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I'm using 3ds Max to export character animations in which my character is moving. I expected this to mean that the character will move in Unity, but it doesn't...

For example, if my animation (in 3ds Max) moves my character forward for a second, from 0,0,0 to 1,0,0, in Unity, the character snaps back to 0,0,0 once the animation ends.

Is there a way to change the position of the character according to the animation, without something like CharacterController.Move?

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  • \$\begingroup\$ The animation should not move the character. The character should be walking in the animation as if it has a string tied to it's back and it's legs are in the air sort of speak. The movement change where the model is located. The animation itself should not affect that. \$\endgroup\$ – wolfdawn Feb 4 '14 at 13:55
  • \$\begingroup\$ is that means i have to separate the animation and the movement? say i produce every animation in the position 0,0,0 at 3dsmax, and the positioning will be done in the code at unity? \$\endgroup\$ – brian661 Feb 4 '14 at 14:19
  • \$\begingroup\$ What version of Unity are you using, and are you using Mecanim or the Legacy animation system? Mecanim will allow you to use the displacement in the animation to move the character. \$\endgroup\$ – XNargaHuntress Feb 4 '14 at 14:33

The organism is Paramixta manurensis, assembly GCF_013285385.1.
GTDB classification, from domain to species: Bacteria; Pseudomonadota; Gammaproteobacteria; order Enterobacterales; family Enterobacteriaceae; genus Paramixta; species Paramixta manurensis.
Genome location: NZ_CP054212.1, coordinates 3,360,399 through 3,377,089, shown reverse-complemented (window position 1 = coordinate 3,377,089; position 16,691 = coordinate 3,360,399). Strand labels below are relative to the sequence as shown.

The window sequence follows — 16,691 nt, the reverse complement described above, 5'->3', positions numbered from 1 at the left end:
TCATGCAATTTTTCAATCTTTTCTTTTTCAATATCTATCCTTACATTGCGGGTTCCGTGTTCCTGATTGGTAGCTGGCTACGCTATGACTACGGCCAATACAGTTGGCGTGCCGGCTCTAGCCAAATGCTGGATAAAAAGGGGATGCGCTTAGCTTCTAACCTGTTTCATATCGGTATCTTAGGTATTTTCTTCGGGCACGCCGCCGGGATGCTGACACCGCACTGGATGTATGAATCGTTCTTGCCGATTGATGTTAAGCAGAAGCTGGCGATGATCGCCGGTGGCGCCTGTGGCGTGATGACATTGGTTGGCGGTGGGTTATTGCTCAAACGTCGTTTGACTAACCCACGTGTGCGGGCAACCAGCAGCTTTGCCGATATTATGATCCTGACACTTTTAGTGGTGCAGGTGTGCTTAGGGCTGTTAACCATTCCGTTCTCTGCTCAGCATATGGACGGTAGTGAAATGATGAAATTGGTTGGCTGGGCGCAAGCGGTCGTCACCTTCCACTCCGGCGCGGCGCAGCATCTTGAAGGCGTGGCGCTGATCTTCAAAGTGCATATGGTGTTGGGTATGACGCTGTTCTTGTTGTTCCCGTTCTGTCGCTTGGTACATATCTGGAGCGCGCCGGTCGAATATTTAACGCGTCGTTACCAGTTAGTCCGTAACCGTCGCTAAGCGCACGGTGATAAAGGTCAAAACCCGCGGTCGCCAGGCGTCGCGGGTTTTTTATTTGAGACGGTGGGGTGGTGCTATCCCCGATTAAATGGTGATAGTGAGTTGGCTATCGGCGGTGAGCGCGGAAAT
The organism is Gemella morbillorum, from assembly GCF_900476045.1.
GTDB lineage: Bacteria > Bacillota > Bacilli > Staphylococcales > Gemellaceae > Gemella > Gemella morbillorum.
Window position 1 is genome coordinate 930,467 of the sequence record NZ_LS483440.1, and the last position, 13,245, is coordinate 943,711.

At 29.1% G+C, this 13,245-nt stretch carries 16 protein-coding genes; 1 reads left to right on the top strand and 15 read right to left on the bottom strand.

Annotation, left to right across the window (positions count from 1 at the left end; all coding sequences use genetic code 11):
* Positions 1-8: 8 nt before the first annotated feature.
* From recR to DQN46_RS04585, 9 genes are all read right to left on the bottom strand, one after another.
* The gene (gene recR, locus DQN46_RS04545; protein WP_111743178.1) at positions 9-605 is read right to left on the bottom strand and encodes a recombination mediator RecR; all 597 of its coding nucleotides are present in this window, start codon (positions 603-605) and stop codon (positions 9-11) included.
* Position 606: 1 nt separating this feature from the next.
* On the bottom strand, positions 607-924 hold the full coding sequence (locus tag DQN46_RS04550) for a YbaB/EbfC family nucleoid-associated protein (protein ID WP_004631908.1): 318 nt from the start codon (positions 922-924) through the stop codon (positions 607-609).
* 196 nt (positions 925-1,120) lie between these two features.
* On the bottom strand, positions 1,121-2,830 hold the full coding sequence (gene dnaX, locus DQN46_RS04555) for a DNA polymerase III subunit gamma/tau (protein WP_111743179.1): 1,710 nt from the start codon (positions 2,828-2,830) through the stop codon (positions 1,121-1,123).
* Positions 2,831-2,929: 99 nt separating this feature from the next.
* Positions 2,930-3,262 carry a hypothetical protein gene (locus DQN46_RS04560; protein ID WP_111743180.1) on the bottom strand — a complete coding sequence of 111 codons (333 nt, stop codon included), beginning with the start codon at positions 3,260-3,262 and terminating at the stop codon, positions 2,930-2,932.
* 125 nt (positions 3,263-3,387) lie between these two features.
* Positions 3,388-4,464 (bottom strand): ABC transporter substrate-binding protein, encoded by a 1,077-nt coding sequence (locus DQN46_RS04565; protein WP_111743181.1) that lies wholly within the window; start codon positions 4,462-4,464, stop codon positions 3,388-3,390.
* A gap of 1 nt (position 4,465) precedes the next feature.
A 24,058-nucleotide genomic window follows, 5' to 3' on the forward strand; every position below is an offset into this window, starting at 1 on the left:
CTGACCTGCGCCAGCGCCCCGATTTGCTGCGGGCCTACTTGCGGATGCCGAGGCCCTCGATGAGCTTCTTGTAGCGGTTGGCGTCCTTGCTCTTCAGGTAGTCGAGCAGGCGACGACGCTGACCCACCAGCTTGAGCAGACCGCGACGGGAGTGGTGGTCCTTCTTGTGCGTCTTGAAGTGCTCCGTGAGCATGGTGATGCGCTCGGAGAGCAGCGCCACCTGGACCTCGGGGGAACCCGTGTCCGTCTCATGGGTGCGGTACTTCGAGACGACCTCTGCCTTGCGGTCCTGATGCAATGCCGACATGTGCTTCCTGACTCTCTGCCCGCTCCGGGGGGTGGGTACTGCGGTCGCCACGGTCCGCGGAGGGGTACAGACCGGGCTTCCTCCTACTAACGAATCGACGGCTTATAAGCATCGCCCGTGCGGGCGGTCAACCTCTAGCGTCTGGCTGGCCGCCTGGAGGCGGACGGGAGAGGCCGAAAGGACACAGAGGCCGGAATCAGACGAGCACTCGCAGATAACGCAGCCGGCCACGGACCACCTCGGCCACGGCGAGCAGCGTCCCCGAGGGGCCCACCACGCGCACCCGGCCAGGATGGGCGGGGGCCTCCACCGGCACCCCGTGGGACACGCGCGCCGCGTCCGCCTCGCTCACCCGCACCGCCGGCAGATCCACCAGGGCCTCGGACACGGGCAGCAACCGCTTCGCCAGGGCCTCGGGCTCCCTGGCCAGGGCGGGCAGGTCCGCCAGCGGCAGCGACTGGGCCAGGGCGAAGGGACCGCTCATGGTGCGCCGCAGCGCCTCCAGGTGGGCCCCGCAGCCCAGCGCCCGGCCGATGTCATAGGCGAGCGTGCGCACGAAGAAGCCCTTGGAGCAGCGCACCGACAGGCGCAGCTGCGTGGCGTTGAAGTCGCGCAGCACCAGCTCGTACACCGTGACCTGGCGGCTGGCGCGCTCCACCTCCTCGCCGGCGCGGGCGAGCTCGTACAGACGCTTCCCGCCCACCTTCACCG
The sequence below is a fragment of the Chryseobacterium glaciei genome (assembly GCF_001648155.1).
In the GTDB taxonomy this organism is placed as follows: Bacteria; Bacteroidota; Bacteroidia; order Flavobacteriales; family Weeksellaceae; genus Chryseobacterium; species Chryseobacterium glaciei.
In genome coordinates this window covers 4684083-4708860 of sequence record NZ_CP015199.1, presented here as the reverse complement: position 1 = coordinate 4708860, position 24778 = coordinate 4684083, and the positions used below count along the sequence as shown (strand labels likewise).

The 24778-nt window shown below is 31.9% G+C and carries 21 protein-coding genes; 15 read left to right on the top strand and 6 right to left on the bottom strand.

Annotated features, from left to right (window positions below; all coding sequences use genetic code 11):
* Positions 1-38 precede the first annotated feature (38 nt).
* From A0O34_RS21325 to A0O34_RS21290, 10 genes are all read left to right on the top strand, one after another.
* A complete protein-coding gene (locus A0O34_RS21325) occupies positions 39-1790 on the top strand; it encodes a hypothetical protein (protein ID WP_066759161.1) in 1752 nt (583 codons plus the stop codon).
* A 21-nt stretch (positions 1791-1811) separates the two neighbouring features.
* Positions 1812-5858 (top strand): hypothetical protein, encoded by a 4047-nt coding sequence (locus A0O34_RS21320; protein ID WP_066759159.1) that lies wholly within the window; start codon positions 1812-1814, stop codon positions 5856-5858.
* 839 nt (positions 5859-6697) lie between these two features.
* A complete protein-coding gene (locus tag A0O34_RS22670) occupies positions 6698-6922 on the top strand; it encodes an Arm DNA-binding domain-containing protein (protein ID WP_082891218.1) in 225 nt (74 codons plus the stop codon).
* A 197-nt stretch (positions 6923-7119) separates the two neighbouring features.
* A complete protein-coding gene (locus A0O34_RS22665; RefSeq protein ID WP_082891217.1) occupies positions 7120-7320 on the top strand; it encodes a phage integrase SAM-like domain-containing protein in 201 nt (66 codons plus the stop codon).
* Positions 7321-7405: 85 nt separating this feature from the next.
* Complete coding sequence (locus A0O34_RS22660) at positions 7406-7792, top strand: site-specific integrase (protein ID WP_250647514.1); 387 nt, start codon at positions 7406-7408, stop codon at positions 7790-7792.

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    \$\begingroup\$ I'd strongly recommend you make all your animations in-place, then use Unity to move the models around. Otherwise you're going to end up with a mess of offsets. Further discussion should be taken to chat however. \$\endgroup\$ – MichaelHouse Feb 4 '14 at 15:10
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The prevailing wisdom has been to separate your animations from your movement. I.e. Animate the character in-place and move it via code. Dependent on your game type, this can indeed be the better method.

However, Unity (4.x) provides the Mecanim animation system, which allows for root motion to be applied from the animation to the character's in-game transform. In order for root motion from the animation to be applied, make sure the "Apply Root Motion" option is checked in the animator component.

Mecanim will also retarget animations for humanoid rigs auto-magically. By using the retargeting with root motion, you can use the same animations for a long-legged character and a short-legged character, and the movement will then (auto-magically) line up with the animation.

Skeletal meshes should include an animator component by default as of Unity 4.3, and I believe this is still the case as of 4.3.4.

Using Mecanim will also require you to make an Animator Controller, which is a state machine for controlling your animations.

The Mecanim reference can be found in the Unity manual pages here.

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  • \$\begingroup\$ Also, be sure to select the root bone from the "rig" tab after importing the model, otherwise root bone motion will not work (and drive you nuts) \$\endgroup\$ – Lake Jul 13 '14 at 9:55

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